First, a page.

“This business will be profitable” — is not a statement of fact.
However, a person may be held liable for misstatements of opinion, value, or law where it is
reasonable for the other party to rely on the statements. One such situation is where one of the
parties is an expert or claims to have special knowledge or competence in a particular field.

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Thus, the opinion of a real estate broker as to the value of land or the opinion of an attorney upon
a point of law will be considered a statement of fact.
Fraud can also take the form of a concealment of material facts. Concealment occurs when a
person takes active steps to hide information or facts from the other party. This is to be
contrasted with the failure to volunteer information to the other party. Historically, silence, or a
failure to disclose facts of which one has knowledge, was not considered fraudulent. In
negotiating a contract, the law did not generally require one party to fully disclose information to
the other party. Today, however, a growing number of exceptions to this general rule reflect
increasing concern for the consumer's right to full and accurate information and for ethical
behavior in the marketplace. Under certain circumstances a duty of disclosure is imposed in sales
transactions where one party has knowledge of latent or hidden defects in the property for sale.
For example, suppose that in a real estate transaction the seller's house has a major structural
defect in the foundation and the seller knows about it. If the buyer is not aware of the condition
because it is not visible or apparent during his or her inspection of the house, the seller would
commit fraud if the house is sold without disclosing this condition to the buyer. However, a party
is not required to disclose facts that are obvious or that could be discovered by reasonable
inspection.
To recover damages the defrauded party must establish that his or her reliance on the
misrepresentations of the defendant caused personal harm or economic losses. In the typical
fraud case the plaintiff has been induced to purchase property or services. Because of the
misrepresentations, the property or services are not worth the goods, money, or services
exchanged for them, resulting in economic loss to the plaintiff. The plaintiff can recover
damages, called direct damages, for this economic loss. In appropriate cases the plaintiff may
also be entitled to special damages — indirect losses caused by the fraud that are foreseeable,
such as the cost of renting a car when a defective automobile breaks down. Punitive damages are
also recoverable when the fraud is willful, malicious, or particularly oppressive.

1. Fraud is an intentional deception aimed at


a) undermining a person’s reputation in the opinion of right-thinking members of the
society
b) direct interference with the use or enjoyment of someone’s legal rights
c) making use of another person in an unfair, dishonest way
d) taking another person’s property, money, etc. and using it as if it were one’s own
2. When the fact of fraud is stated, the victim may bring a suit against the wrongdoer
a) to make the fact known to public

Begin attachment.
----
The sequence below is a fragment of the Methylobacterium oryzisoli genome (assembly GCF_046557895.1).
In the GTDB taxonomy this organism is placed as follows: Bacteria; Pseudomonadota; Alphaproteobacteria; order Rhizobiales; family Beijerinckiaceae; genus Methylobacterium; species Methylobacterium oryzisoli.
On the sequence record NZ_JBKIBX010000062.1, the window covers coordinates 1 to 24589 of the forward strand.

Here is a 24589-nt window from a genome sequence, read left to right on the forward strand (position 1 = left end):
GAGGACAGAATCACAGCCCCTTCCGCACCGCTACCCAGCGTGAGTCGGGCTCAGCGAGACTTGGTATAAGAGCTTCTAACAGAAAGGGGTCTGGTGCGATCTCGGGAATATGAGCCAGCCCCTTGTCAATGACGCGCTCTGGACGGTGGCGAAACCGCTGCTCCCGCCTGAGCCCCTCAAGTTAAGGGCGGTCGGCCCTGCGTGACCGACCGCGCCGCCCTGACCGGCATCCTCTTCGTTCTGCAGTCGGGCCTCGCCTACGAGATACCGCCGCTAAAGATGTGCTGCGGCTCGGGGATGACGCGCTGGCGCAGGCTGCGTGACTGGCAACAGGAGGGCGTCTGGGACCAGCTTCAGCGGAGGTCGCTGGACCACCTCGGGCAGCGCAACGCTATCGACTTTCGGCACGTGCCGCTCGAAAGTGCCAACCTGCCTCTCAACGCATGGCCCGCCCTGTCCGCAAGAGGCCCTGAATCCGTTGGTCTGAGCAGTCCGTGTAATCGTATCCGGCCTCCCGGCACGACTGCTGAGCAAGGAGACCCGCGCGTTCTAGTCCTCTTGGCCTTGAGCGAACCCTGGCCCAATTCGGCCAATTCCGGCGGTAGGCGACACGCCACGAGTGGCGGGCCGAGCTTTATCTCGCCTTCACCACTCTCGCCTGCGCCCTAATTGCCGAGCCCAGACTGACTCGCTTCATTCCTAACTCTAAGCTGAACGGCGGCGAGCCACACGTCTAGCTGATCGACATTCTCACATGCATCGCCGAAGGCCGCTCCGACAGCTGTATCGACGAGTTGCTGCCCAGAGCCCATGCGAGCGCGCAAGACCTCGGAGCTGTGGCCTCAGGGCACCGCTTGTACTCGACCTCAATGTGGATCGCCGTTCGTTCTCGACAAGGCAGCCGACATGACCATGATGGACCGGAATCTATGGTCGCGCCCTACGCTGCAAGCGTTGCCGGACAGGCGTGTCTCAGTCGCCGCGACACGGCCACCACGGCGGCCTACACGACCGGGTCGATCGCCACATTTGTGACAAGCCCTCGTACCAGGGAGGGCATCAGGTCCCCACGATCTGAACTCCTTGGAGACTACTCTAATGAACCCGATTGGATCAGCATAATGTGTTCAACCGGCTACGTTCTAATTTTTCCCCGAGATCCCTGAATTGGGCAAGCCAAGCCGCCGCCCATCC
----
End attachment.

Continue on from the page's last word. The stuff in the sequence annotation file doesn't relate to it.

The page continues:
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b) to recover damages caused by the fraud
c) to prevent the other party from learning important facts
d) to avoid the effects of fraud
3. Among the elements which the plaintiff must prove to recover damages the text doesn’t
mention
a) misrepresentation of a material fact
b) understanding that the representation was deceitful
c) reasonable reliance on the facts presented
d) infringement of his/her natural rights
4. Concealment of material facts implies
a) the failure to inform the other party about some facts
b) taking measures to prevent information from being known to other people
c) showing increasing concern for the other party’s rights
d) failure to carry out the duty of disclosure
5. To prove that the defrauded party suffered losses, he/she must
a) hold the other party liable for misrepresentation
b) have specific knowledge or competence in a particular field
c) negotiate the matter with the other party
d) establish the fact of full reliance on the misrepresentation which led to personal harm
and economic losses

Speaking
Read the following case of a fraud claim, Green v. Geer, in connection with the concealment
of a latent defect in a house put up for sale:

Ernest and Phyllis Green purchased the house of Paul and Susan Doleshals. Don Geer was
the real estate agent for the Doleshals in the sale. Prior to the sale, the Greens advised John
Barnes, a salesman for Geer, they would not buy a house unless it had a dry basement. When
they viewed the Doleshal house, there was a puddle of water in the basement. The Doieshals and
Barnes represented to the Greens that the water problem was caused by settling of the basement
window wells and advised them that the problem could be solved by terracing the yard so the
water would drain away from the windows. A clause was inserted in the real estate contract that
called for the terracing of the front yard by the Doleshals.

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Within a few days of the Greens’ moving into the house, the basement water problems
reappeared in spite of the reterracing of the lawn. The water came from the seam between the
floor wall and from a crack in the floor.
The Greens sued the Doleshals and Geer for fraud. Evidence presented at trial established a
major problem with water leaking into the Greens’ basement; moreover, the Doleshals knew the
problem was not simply leaking window wells, yet they failed to reveal the gravity of the